Water-Skiing With Invasive Ticks
Years ago I read an author interview, and while I don’t recall her name, an image she raised has stayed with me—something to the effect that writing ought to feel as if you were water skiing behind your work. Usually, I find this to be the case. However, when I tried to water-ski behind a new invasive tick that reproduces without mating, drains the blood from livestock, and potentially carries an Ebola-like disease, something changed. A few topics whip across the water. Most pull me at a leisurely pace. But this one made me drop the towline and swim for my life. Turns out there’s a limit to how far a happy image will get you. And to how long a writer should be allowed to spend alone in a room with the same metaphor.
The invasive species, Haemaphysalis longicornis, is called the bush tick or longhorned tick (which is confusing since a few invasive wood-boring beetles also bear the name “longhorned”). Native to parts of Central and East Asia, as well as to New Zealand, Australia, Hawaii and other Pacific islands, it was first identified in North America in November 2017 in New Jersey. A lone pet sheep had been critically weakened from blood loss due to the estimated thousand longhorned ticks which were found attached.
How the tick got there remains a mystery, since the sheep had reportedly never been off the property, but birds can give ticks free air miles. As of this month, it is in eight US states, including NY. Customs officials had occasionally seen the tick on quarantined animals as long ago as 1969, but this is the first time it has been found in the wild. Experts believe it may have been in the US since 2013.
It’s light to dark brown, and lacks visible “longhorns,” which can only be seen under magnification. It is roughly half as big as a dog or wood tick—the same size as a blacklegged or deer tick, but more rounded in outline. A Texas fact sheet offers this helpful tip: “[It] has a 5:5 apical hypostomal dentition, with an elevated dorso-median spur on palp article 3.” OK, a web-image search might be better.
To be fair to the longhorned tick—which is more than it deserves—on this continent it has not yet been proven to carry human pathogens. In its home range it transmits several species of Borrelia spirochete bacteria that cause Lyme, as well pathogens which cause Babesiosis, spotted-fever rickettsia, Erlichiosis, Anaplasmosis, Powassan virus and other types of tick-borne encephalitis. A relatively new illness with symptoms like those of Ebola, called “severe fever with thrombocytopenia syndrome” or SFTS, is also spread by the longhorned tick in its native area.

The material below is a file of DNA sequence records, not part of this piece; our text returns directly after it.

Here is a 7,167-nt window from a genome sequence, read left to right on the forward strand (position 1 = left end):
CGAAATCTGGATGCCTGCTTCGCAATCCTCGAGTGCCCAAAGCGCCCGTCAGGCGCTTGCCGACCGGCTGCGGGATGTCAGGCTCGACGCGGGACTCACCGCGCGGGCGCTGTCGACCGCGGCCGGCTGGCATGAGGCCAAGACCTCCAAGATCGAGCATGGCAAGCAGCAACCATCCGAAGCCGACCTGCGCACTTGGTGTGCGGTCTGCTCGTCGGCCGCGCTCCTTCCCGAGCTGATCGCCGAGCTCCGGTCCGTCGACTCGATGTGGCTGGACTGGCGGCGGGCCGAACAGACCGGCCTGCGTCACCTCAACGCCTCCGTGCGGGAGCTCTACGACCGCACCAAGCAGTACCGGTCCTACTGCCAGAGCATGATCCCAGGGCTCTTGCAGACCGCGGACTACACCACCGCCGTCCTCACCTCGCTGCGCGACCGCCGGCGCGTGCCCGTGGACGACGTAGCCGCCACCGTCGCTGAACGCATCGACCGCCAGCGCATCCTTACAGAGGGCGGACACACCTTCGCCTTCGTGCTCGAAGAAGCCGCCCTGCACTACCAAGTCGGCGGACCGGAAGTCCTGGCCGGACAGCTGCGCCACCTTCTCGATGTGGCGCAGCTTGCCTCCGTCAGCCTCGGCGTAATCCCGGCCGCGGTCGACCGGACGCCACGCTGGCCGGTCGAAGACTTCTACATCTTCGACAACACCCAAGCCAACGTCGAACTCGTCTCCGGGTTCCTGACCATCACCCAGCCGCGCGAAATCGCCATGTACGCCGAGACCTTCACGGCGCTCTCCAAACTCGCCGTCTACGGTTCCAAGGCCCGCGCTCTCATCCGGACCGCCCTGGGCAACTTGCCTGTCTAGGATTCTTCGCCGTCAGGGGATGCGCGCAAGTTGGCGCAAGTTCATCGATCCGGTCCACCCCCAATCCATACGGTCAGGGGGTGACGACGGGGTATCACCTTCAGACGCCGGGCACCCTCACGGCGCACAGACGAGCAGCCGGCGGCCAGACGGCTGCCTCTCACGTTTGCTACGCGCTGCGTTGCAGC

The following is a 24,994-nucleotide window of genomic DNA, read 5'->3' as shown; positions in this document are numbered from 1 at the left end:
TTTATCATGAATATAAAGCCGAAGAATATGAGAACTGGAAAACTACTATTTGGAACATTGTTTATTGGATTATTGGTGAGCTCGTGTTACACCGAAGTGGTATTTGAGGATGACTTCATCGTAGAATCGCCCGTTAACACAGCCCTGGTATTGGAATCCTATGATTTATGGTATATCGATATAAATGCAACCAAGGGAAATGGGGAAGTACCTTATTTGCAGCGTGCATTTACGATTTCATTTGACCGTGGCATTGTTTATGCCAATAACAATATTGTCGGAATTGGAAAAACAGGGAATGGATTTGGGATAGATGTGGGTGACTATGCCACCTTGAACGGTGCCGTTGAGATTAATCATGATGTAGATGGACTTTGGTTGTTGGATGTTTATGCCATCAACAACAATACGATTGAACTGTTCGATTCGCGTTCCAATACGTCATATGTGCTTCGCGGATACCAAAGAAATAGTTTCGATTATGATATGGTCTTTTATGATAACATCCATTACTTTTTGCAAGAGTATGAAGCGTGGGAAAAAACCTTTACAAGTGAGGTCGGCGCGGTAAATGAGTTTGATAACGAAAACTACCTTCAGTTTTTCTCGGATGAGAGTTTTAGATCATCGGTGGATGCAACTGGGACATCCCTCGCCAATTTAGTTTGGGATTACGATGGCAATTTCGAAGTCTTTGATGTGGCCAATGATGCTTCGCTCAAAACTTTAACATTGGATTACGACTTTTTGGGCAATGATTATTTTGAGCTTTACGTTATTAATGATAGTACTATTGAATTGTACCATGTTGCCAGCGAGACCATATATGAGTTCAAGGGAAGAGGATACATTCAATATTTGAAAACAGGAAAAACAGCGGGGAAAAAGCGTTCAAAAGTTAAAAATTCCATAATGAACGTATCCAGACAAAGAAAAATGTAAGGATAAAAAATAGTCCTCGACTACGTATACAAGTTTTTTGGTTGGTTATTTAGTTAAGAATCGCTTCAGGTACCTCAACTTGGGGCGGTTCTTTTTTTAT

In the wild it prefers rodents and other small mammals, in addition to deer, bear, canines and hares. In domestic herds it travels fast, and can overwhelm and kill young livestock, and those weakened by internal parasites or other stresses. Female ticks reproduce without mating, laying about 2,000 eggs each after a blood meal. All tick hatchlings are female as well, a strategy known as parthenogenesis.
The fact that female longhorned ticks can churn out young without the fuss of Tinder to find a guy may give them an edge on population growth, but it also makes them vulnerable. The high degree of genetic variation which comes with sexual reproduction is what helps organisms adapt to change. Since longhorned ticks hail from a temperate climate, an extreme cold snap such as February 2013’s “polar vortex” might decimate their numbers without selecting for cold-hardiness in the species.
The public is advised to continue with precautions they already use against deer ticks, especially the use of DEET (20% or stronger) on exposed skin, and the use of permethrin-treated clothes and gear. Since all ticks are ferried by rodents throughout rural, urban and suburban landscapes alike, using tick tubes such as the Damminix brand can help reduce tick populations greatly. Pets should be treated for ticks from April through December, and during unseasonably warm winters too.
It’s no fun writing about bad news, but there are times when knowing is important. Get outdoors often, but keep your eyes peeled, and clothing, exposed skin, and pets treated appropriately. And water ski as much as possible—it remains a tick-free activity.